Set in 1993, Aubrey Plaza stars as Brandy Klark – the ultimate straight-A class valedictorian growing up in Boise. However, Brandy is starting to feel a bit embarrassed about her lack of knowledge and experience in the sexual realm.
Not one to back down from a challenge, and feeling the pressure from her friends to be “more worldly” before heading off to Georgetown in the fall, the young lady makes a list of sexual experiences she wishes to accomplish during the summer, and she is leaping into the task with gusto.
How far is Brandy willing to go?
Will emotions get in the way?
In The To Do List, Plaza proves she can handle heading up a movie and doing something different than playing the smoky, punk alt girl fantasy she plays on Parks and Recreation. Instead of letting Brandy fall into stereotype, she brings out the character’s nerdy side as the whole assignment becomes more like an intimidating science experiment which can be very analytical because of her studious nature. It’s a great way to keep Brandy a relatable and more innocent character.
Plus, writer/director Maggie Carey provides a movie that is outrageously frank and funny with some grossness, but she’s not exploitive about it. It feels more like a John Hughes movie than some wild American Pie romp. While certainly less innocent than a true 1993 effort of this sort would be, Carey does show these teens as the confused kids they really are as they struggle with sex, expectations, boundaries and maintaining some desirable reputation.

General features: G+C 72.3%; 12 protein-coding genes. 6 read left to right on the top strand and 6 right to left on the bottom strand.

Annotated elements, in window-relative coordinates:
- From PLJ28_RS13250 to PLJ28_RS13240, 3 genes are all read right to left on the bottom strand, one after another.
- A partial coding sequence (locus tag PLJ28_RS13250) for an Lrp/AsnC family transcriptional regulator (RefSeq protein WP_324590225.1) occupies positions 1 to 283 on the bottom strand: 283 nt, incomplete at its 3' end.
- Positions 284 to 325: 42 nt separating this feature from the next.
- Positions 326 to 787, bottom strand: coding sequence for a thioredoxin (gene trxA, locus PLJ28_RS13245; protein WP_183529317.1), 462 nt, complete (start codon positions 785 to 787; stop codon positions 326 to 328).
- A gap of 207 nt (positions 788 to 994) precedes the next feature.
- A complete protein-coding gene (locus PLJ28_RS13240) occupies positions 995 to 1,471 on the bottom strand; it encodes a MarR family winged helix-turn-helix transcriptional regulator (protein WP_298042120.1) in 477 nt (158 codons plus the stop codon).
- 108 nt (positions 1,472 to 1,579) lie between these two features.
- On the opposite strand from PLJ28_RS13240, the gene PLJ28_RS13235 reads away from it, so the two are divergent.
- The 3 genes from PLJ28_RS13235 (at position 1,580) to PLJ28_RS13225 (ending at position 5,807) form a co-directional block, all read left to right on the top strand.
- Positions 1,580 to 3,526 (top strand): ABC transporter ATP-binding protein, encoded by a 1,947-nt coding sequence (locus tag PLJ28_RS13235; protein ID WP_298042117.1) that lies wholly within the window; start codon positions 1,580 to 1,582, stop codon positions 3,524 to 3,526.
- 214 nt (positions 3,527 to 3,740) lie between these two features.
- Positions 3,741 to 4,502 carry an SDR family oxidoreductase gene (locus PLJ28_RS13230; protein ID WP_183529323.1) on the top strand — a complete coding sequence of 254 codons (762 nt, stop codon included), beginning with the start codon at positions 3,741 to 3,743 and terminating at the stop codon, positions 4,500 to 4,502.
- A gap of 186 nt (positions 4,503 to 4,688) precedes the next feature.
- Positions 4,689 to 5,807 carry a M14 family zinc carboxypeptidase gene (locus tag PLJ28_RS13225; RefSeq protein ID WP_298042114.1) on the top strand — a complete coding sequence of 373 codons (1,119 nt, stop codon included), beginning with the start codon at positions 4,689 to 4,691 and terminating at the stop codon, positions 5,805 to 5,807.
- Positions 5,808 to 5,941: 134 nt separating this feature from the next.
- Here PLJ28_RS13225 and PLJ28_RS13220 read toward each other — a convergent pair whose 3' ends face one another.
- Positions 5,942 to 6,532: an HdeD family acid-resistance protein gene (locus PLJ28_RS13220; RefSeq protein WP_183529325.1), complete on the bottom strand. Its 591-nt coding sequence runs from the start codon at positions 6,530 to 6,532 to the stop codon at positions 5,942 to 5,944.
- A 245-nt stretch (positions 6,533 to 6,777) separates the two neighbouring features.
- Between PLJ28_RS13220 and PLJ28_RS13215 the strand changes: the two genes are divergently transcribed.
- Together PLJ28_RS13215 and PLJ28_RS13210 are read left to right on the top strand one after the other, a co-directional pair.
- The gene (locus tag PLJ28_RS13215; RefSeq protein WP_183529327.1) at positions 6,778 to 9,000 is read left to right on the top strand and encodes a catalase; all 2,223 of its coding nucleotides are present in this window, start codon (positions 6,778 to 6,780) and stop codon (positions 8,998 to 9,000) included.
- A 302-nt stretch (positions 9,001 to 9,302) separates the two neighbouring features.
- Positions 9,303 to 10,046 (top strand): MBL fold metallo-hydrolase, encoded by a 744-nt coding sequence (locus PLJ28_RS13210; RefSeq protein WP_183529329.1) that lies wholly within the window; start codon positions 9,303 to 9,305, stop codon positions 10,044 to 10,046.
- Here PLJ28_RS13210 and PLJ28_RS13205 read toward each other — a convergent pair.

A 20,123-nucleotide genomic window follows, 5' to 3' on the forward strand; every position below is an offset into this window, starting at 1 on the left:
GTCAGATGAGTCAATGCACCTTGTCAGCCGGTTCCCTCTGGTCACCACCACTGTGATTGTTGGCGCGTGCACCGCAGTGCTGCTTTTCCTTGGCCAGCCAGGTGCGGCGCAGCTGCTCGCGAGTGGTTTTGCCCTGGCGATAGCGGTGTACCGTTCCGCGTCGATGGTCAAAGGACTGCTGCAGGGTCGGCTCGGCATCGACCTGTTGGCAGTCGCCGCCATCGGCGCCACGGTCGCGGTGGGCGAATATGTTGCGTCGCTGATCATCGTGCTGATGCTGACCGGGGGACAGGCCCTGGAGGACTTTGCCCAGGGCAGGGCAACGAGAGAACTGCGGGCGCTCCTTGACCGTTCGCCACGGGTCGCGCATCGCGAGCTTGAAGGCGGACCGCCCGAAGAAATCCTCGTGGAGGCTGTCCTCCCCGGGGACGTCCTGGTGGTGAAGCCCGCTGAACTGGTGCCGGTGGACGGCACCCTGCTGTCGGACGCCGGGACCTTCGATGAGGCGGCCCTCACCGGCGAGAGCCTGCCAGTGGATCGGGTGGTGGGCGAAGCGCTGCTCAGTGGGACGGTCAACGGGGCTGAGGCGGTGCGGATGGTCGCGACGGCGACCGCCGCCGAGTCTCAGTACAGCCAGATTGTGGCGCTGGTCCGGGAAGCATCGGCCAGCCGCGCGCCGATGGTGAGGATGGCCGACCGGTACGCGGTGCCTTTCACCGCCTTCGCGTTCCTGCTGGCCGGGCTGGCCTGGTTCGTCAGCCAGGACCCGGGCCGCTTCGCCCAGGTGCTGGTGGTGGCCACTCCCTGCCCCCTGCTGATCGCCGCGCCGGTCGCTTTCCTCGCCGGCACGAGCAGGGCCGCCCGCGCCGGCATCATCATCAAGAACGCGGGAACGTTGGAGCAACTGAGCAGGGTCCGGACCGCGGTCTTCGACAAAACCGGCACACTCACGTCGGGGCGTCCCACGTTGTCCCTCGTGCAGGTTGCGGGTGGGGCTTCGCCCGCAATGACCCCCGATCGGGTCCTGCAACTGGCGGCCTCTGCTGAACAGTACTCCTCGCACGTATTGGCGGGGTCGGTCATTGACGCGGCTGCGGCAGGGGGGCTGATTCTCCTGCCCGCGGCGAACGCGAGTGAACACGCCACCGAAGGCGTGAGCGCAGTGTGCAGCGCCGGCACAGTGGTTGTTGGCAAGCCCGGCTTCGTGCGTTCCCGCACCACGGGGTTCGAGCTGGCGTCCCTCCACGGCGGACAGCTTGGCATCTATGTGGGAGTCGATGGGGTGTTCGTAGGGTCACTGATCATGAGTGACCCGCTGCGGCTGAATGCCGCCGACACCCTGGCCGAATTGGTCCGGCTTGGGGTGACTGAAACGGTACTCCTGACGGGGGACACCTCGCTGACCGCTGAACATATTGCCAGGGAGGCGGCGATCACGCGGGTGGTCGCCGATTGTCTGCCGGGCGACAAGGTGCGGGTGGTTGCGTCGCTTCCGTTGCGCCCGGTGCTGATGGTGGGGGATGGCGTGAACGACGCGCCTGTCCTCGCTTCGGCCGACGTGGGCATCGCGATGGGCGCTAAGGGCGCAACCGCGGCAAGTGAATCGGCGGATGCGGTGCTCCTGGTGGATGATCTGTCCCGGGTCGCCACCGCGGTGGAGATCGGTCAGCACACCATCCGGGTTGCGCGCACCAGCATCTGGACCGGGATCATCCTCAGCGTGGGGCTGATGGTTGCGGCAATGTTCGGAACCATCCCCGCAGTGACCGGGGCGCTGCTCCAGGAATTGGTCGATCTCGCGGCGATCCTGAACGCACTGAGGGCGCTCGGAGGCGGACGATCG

The supporting cast makes The To Do List one to watch. Clark Gregg is hilarious as the uptight Dad who doesn’t even want to believe his child has kissed a boy, let alone has the ability to deal with this kind of list, while Connie Britton is the perfect counter balance to Gregg as the mother who is more open about these issues and willing to help out the daughter with advice, whether it is wanted or not.
Then, Rachel Bilson is surprising as the bitchy older sister. She walks a fine line showing how her Amber wants to torture her younger sister, but also takes on a mentoring role when advice is needed from someone a little closer in age.
The To Do List has plenty of characters and other subplots that all could have provided more depth to the movie, but we never get to spend much time with them.
The To Do List is rated R for pervasive strong crude and sexual content including graphic dialogue, drug and alcohol use, and language – all involving teens